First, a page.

LastPass also stores the password database on your device, preventing the possibility of someone intercepting it if it was stored remotely. It also employs the highest encryption protocols to protect your database, and allows the use of both two-factor authentication (using both a password and temporary PIN code via text or e-mail) and fingerprint authentication to protect your database better.

Step 3: Install a Secure Browser

Chrome is an excellent browser for its ease of use and fast performance, but if you want to protect yourself from external threats, we recommend switching your default browser. Using a secure browser is important, because by default, most browsers try to balance security and speed with a heavy emphasis on speed. Browsers also accommodate corporations who wish to sell you advertisements. However, these accommodations can be used to harm you as well.

Cookies are small text files sent by web servers to help identify you and personalize your experience on a web page. For example, the way Amazon and eBay can recommend products is by use of cookies. However, these cookies can be altered to allow unauthorized access to your smartphone.

Websites employ trackers which monitor sites every time you view a page. These trackers report information to a server so companies have a better understanding of their customers. They are used to enhance the experience and personalize your view (cookies are sometimes used as a tracker). However, they also can be used for malicious purposes.

Although you can manually disable cookies and trackers in Chrome, there's a browser that does this by default. For that reason, we recommend Firefox Focus.

With Firefox Focus, Mozilla has created a browser that focuses on security and speed, but emphasizes security. Almost all trackers are blocked by default, with only ones that can disrupt the viewing of the web page allowed. Sites are also prevented from opening a malicious website in another tab without you knowing.

With all this blocking, it is one of the fastest browsers on the Play Store, since when it loads pages, it doesn't have to load ads (which typically take some time). And whenever you close Firefox Focus, it deletes all cookies and your browsing history. So if you decide to look at more, um, Christmas gift ideas, you don't have to worry about someone seeing your activities.

When using Firefox Focus, we also recommend switching the default search engine. With Firefox Focus open, tap the three vertical dots in the upper-right corner and choose "Settings." From there, scroll down to the Search section and select the first option, then switch it to DuckDuckGo. DuckDuckGo is the only search engine on the list that doesn't collect your search result information.

Step 4: Take Care of the Little Things

Beyond the apps we just discussed, we have a few more recommendations to improve internet security. The first is to use HTTPS as often as possible. Most popular websites all will redirect you to the HTTPS version of their website, but if you happen upon a site without it, don't enter Personally Identifiable Information.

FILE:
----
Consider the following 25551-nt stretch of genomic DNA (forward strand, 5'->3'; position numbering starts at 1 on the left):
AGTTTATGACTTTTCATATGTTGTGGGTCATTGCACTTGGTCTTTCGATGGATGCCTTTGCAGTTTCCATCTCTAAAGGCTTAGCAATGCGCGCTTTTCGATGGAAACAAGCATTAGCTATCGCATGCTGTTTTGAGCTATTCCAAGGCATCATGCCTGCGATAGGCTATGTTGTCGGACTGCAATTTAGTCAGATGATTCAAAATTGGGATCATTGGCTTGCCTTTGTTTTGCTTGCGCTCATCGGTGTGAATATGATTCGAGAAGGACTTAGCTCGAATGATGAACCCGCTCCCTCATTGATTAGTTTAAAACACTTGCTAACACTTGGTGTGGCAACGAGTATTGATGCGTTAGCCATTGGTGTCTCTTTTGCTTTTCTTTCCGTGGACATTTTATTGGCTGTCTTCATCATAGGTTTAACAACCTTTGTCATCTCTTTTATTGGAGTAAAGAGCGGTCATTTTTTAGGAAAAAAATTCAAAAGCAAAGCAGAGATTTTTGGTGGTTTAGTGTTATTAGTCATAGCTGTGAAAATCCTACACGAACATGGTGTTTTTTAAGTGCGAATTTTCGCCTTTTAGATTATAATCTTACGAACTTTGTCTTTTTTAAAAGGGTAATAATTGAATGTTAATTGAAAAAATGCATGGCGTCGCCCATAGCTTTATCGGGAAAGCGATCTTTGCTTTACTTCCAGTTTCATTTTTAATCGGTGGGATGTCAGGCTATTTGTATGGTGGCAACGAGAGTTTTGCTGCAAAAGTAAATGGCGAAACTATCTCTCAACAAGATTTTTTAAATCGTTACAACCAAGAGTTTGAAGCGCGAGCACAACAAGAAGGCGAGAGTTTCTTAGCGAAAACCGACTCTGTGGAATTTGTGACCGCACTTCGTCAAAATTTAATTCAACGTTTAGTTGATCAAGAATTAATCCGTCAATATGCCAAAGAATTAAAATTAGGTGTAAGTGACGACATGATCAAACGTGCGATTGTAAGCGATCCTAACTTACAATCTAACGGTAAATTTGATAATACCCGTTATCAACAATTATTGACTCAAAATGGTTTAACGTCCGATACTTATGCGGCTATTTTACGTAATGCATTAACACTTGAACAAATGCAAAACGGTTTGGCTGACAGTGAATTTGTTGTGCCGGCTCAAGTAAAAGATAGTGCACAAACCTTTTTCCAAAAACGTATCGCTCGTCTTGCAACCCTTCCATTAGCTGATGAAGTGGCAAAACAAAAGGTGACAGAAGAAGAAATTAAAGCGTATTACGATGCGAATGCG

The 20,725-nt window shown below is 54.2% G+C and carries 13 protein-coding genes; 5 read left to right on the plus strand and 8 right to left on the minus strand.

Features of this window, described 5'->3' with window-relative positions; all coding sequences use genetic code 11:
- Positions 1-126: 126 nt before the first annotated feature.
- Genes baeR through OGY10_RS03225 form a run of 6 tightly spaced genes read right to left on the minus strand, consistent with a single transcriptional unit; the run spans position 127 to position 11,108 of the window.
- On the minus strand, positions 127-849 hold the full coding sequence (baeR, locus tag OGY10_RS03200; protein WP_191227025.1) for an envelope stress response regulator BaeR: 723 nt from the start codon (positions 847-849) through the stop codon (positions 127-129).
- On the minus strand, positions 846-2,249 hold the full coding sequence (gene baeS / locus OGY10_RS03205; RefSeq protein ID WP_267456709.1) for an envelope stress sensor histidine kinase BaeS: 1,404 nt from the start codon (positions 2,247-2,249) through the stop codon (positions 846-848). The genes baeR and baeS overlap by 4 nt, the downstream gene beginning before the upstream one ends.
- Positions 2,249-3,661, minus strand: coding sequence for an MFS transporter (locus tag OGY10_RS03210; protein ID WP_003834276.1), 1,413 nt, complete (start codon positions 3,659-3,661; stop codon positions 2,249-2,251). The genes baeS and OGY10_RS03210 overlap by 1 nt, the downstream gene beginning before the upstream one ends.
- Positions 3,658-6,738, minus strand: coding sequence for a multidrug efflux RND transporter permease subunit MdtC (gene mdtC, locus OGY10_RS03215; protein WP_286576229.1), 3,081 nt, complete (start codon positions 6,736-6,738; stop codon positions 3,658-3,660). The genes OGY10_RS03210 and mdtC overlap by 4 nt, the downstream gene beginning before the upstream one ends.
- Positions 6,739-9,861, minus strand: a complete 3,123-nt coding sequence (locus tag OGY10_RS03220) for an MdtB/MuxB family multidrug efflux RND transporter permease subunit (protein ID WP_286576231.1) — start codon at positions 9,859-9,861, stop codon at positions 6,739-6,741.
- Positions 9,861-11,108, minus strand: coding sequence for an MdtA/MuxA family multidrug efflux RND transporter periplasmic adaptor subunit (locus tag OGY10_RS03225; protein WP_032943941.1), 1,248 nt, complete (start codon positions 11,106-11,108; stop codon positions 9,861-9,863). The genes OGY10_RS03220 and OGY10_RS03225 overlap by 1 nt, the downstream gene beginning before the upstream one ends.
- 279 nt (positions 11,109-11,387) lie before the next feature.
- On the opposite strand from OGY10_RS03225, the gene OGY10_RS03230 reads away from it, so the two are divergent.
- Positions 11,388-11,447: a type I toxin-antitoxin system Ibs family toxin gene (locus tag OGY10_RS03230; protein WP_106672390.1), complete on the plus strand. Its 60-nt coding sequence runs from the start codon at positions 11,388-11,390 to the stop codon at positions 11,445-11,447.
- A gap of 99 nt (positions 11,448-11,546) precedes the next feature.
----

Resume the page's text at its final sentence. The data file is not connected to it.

HTTPS provides encrypted communication between your smartphone and the website's server. Although the encryption isn't the highest level to ensure speed isn't significantly reduced, it does provide some protection where HTTP offers none. A VPN addresses this by providing encryption that does employ the best standards currently available. However, using HTTPS is still good practice.

Note the "https" at the beginning of the URL.

Our second recommendation is to avoid using public Wi-Fi, as these are unsecured networks that are susceptible to cyber attacks. It can easily be used by a malicious agent to learn your IP address and attack your device.

Public, unsecured networks can also be spoofed, which is when a hacker will create a fake Wi-Fi hotspot that shares the same SSID as the public Wi-Fi. Therefore, when you connect to the network, you believe you are using the public Wi-Fi, but actually are connected to a hacker's machine sending all your data to them. Like the first recommendation, VPN provides protection, but it's a good practice to follow.

Unsecured Wi-Fi networks won't have the lock icon next to them.

Finally, always be careful about the sites you visit. Try to stick to popular websites instead of obscure ones. Avoid links to websites from individuals you don't know, and make sure you type website names correctly. A known tactic by hackers (called "phishing") is registering a website name for common spelling errors associated with a popular website (e.g., "").

If you stumble on a phishing attempt, instead of going to the site you want, you're directed to the hacker's site, which can be designed to look exactly like the popular one. You think you're on the popular website, so when you log in, you're sending your user name and password to the hacker.

These recommendations will not completely prevent you from a cyber attack, but they'll certainly go a long way. In the end, the goal is to safely browse the web while keeping your information and history private. So whether you are scared of hackers or you don't want your significant other to see your browsing history, these recommendations should provide a great start.

This article was produced during Gadget Hacks' special coverage on smartphone privacy and security. Check out the whole Privacy and Security series.

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Cover image via Manuel/Pexels, screenshots by Jon Knight/Gadget Hacks